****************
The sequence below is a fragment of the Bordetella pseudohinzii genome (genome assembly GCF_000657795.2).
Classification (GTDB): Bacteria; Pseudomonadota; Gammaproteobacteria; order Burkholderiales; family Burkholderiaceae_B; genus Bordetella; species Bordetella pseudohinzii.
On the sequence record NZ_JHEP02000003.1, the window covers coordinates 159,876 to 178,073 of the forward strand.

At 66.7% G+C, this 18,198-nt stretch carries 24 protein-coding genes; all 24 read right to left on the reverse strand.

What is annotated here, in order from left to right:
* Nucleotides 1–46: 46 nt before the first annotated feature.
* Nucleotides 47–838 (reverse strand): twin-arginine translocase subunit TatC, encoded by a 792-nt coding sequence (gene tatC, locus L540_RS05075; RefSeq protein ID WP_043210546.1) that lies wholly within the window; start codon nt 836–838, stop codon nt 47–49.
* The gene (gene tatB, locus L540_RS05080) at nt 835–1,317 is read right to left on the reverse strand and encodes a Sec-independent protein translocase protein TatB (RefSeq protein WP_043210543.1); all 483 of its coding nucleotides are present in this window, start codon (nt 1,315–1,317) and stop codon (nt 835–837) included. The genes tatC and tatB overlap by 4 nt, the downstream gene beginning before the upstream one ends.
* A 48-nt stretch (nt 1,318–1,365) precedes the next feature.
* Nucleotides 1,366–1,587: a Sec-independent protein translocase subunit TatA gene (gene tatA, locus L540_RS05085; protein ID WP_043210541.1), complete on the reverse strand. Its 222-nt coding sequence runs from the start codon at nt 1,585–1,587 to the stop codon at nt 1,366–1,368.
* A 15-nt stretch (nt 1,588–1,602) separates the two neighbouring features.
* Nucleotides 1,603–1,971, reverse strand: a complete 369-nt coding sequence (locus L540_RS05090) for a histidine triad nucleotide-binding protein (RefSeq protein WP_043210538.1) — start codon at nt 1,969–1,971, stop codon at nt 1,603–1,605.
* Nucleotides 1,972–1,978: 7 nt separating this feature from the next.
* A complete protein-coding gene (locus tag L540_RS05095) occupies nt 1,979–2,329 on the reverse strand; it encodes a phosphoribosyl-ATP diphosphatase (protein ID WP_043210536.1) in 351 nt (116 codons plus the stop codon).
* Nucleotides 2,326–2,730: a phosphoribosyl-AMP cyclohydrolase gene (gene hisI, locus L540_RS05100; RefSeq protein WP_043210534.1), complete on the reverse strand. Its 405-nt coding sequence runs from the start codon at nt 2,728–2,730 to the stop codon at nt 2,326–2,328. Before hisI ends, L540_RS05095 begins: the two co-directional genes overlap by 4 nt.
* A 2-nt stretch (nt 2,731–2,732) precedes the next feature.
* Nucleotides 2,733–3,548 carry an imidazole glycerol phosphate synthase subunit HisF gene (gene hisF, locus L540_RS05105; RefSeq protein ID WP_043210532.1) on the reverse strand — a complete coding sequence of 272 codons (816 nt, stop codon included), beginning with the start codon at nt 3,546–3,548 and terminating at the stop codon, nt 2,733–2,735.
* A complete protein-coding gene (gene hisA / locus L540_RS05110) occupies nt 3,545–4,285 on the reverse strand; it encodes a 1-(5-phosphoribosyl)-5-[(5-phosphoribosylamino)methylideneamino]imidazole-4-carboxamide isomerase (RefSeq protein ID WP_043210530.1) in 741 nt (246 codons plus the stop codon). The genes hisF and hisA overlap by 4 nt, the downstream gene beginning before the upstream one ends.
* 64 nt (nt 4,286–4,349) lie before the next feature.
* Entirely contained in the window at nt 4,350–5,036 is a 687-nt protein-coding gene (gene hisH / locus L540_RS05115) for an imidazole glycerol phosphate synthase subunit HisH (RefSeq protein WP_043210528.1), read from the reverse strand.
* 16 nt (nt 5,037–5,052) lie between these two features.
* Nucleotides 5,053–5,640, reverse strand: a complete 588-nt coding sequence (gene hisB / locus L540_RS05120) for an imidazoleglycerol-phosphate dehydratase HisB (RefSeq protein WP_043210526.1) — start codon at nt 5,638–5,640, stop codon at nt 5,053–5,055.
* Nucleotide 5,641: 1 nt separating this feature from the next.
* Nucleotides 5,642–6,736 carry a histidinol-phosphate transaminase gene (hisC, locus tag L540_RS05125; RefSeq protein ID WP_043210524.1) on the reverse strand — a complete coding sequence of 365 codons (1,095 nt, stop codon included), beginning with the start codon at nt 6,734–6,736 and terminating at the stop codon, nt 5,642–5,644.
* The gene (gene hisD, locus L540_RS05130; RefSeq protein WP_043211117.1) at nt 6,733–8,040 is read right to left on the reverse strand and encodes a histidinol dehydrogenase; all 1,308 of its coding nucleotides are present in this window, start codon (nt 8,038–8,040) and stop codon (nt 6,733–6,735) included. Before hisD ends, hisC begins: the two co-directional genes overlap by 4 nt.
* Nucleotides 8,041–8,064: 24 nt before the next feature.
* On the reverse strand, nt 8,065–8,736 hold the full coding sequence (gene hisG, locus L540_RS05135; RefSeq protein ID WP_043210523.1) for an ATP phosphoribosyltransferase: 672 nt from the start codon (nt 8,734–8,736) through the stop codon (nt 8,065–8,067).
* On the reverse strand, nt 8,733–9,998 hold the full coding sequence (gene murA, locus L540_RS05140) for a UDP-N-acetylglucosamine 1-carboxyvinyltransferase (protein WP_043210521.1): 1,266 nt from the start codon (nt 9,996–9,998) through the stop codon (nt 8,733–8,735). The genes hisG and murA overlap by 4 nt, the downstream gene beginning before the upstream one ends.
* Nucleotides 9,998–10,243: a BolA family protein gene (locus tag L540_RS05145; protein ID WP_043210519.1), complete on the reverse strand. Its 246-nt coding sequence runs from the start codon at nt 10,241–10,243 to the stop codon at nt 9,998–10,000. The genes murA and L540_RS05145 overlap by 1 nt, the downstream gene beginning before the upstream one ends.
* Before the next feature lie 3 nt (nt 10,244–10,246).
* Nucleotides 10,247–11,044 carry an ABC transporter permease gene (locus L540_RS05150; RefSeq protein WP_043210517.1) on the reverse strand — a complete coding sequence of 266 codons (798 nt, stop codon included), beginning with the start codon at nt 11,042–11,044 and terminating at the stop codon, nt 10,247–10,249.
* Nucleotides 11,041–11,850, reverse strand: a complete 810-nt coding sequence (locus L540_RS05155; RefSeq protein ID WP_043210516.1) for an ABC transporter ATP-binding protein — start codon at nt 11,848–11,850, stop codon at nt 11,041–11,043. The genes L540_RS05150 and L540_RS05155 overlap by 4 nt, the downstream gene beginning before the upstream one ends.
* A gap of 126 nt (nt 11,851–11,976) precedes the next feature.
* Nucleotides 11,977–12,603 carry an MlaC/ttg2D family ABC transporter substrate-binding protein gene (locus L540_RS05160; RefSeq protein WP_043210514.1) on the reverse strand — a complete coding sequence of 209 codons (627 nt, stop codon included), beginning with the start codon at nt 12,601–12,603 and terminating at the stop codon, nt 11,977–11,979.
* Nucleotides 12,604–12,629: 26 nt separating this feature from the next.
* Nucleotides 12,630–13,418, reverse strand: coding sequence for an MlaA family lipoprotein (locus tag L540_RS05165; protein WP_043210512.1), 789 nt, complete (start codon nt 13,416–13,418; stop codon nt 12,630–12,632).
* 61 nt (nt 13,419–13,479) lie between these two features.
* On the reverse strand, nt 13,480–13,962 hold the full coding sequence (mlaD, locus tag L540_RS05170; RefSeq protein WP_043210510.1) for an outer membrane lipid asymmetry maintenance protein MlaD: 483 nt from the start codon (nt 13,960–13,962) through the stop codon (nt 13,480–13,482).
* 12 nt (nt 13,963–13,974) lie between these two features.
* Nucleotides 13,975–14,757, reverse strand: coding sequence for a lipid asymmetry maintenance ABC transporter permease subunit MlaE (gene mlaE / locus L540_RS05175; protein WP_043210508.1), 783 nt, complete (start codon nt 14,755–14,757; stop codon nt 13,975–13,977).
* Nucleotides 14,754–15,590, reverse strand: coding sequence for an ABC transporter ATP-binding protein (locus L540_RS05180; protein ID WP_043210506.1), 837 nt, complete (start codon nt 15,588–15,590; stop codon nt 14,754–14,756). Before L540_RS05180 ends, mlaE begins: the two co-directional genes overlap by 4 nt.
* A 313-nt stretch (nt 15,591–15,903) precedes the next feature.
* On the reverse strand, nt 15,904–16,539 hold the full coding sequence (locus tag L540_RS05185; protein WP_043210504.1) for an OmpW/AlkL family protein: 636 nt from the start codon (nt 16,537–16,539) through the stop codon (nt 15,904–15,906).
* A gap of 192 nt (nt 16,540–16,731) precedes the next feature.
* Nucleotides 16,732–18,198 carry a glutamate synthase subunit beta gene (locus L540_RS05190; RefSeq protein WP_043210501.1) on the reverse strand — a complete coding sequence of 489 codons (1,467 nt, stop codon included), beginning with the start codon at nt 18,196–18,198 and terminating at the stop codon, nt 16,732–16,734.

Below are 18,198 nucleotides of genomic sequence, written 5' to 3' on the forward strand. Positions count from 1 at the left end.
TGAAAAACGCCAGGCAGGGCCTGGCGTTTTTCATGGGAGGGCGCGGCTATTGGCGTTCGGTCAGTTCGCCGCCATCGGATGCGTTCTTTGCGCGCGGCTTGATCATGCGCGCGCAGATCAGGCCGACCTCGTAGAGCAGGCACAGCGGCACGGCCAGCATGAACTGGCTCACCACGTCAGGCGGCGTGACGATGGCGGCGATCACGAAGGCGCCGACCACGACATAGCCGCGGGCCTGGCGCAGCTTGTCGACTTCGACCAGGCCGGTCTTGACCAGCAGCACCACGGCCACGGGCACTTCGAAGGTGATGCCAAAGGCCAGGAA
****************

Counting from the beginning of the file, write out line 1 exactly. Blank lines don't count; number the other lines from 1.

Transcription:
The sequence below is a fragment of the Bordetella pseudohinzii genome (genome assembly GCF_000657795.2).